CWG: Smriti Mandhana's winning performance takes India to gold medal match
Birmingham/UNI: The Indian women’s cricket team defeated host England by four runs in the semifinals of the Commonwealth Games on Saturday to enter the women's T20 final and assured a medal.
Batting first at Edgbaston, India posted 164/6, powered by Smriti Mandhana’s 64 runs in just 32 balls. She took just 23 balls to reach her fifty, the fastest by an Indian in women’s T20 cricket.
In response, England could manage only 160/6 in 20 overs. Sneh Rana picked up 2/22 while Deepti Sharma gave away just 18 runs in her four-over quota.
Mandhana's gorgeous straight drive off Katherine Brunt in the first over was a sign of things to come. England's experiment to introduce the off-spin of Alice Capsey didn't work out either, as the southpaw picked her apart for two boundaries. She added two more fours in the next over off Brunt.
Mandhana had the answers for whatever England tried to throw at her. Issy Wong was welcomed into the attack with a six and a boundary and Nat Sciver in the next over was dished the same treatment.
She brought up her fifty with the four, at which point she had scored 51 of the team's 55 runs. The fifty off 23 balls was the fastest by an Indian women's player in T20Is, bettering her own record off 24 balls.
Shafali Verma wasn't to be left behind as she too got in on the act and plundered two boundaries in the final over of the Powerplay as India finished with 64.
Freya Kemp finally got England the breakthrough in the 8th over with the dismissal of Shafali Verma. Four balls later, Mandhana followed her opening partner back to the pavilion having failed to clear the short fine fielder with the scoop shot.
The few quiet overs after the Powerplay from England helped them stem the flow of runs. Just when the partnership between Jemimah Rodrigues (44) and Harmanpreet Kaur (20) was budding, a stunning catch in the deep from Maia Bouchier put a halt to the Indian innings.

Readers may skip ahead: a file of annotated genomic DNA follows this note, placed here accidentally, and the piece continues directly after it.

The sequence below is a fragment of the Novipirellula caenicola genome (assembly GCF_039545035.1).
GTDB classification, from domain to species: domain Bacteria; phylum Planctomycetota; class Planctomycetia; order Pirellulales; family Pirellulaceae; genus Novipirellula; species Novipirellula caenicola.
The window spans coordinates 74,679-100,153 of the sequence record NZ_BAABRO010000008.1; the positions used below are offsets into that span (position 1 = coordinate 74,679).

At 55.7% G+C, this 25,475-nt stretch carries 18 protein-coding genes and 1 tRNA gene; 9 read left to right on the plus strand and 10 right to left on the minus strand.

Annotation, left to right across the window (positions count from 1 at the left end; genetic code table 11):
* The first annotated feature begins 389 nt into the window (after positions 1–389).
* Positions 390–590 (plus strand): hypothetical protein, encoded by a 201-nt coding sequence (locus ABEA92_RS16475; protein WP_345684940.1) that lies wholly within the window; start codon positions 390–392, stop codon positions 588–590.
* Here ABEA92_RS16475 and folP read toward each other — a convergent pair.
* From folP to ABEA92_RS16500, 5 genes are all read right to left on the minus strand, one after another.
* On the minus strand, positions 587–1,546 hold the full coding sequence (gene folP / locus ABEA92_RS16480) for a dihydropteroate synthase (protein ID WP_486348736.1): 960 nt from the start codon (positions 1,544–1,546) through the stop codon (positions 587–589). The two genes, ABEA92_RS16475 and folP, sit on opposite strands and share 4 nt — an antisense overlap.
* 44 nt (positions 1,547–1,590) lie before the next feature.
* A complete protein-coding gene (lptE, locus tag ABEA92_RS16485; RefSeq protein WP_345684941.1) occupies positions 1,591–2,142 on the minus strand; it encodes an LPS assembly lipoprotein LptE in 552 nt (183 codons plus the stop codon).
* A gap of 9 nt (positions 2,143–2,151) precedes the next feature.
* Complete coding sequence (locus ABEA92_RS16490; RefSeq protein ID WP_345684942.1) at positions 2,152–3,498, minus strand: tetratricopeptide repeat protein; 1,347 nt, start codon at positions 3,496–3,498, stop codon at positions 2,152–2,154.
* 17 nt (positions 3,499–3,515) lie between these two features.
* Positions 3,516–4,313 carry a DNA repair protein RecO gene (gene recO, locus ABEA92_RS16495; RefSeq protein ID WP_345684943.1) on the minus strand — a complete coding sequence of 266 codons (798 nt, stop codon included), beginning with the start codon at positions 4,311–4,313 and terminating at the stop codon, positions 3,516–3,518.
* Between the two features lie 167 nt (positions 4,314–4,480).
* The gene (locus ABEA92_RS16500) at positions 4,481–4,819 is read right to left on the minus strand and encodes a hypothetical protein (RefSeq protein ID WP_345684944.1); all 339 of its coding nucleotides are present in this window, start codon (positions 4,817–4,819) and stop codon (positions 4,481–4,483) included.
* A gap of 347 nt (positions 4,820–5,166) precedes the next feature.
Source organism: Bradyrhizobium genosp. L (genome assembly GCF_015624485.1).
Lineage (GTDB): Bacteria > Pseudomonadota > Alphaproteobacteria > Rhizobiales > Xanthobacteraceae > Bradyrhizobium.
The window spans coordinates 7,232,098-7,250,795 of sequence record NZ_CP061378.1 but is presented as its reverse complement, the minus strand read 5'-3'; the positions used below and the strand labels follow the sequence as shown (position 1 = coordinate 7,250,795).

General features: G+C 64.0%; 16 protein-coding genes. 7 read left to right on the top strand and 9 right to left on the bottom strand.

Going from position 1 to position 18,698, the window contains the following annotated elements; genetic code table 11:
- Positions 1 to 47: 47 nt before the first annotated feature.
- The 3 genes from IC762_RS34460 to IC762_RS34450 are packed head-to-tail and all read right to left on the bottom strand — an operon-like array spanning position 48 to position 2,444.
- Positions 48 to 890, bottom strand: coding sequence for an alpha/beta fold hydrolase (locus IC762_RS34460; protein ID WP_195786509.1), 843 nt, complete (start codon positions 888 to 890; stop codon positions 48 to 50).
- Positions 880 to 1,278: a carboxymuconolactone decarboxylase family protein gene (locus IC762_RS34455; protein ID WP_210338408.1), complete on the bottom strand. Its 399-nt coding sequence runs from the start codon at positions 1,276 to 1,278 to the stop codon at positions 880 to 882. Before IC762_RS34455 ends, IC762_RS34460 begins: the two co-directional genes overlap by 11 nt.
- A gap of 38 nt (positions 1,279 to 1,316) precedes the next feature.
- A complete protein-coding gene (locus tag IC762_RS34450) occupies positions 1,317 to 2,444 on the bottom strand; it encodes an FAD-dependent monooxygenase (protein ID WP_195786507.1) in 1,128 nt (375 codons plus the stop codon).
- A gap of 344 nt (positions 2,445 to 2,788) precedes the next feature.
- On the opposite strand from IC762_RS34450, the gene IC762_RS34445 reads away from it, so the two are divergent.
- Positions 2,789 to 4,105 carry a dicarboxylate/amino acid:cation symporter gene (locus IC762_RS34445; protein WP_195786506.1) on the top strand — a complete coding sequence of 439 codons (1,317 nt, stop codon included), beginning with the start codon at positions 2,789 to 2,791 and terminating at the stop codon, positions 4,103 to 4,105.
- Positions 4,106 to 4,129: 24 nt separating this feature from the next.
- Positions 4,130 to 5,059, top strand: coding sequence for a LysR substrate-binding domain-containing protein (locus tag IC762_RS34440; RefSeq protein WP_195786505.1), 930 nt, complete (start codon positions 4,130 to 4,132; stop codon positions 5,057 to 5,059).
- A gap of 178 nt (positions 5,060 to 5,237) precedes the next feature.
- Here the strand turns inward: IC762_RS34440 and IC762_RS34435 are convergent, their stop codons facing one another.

Deepti Sharma (22) and Rodrigues combined to stitch a 53-run stand for the fourth wicket. The latter smashed four boundaries in a space of eight balls to give India a late push in the death.
India lost two more wickets in the last over but Rodrigues finished with a boundary to set England a target of 165.
Danni Wyatt and Sophia Dunkley set the tone for the chase in the first over with three boundaries of the tournament's top wicket-taker Renuka Singh, thus putting India on the backfoot immediately.
Dunkley smashed consecutive boundaries off Meghna Singh but the introduction of spin became her undoing as she was trapped in front of the stumps by Deepti Sharma.
Despite the fall of the wicket, Wyatt kept England on track with five boundaries in the remaining overs of the Powerplay. India were lucky with their second wicket with the run-out of Capsey. The right-hand batter got her bat past the crease but failed to ground any part of it.
Rana got the prized scalp of Wyatt two overs later but her 27-ball 35 put England ahead of the required run rate.
India kept a lid on scoring thereafter, conceding only two boundaries in the next six overs a boundary in the next three overs.
Harmanpreet's decision to bowl Shafali in the 16th over backfired as she leaked 15 runs in the over but the spinners Deepti and Rana made amends in the next two overs by giving away just three runs each.
Nat Sciver gave England hope with a six and a four (leg byes) in the penultimate over but those hopes were dashed when the captain was run out trying to steal a second soon after.
Harmanpreet placed her trust in the off-spin of Rana to defend 14 runs in the last over. She gave away just nine runs and picked the wicket of Brunt in the process, keeping her nerve to guide India to the finals of the tournament.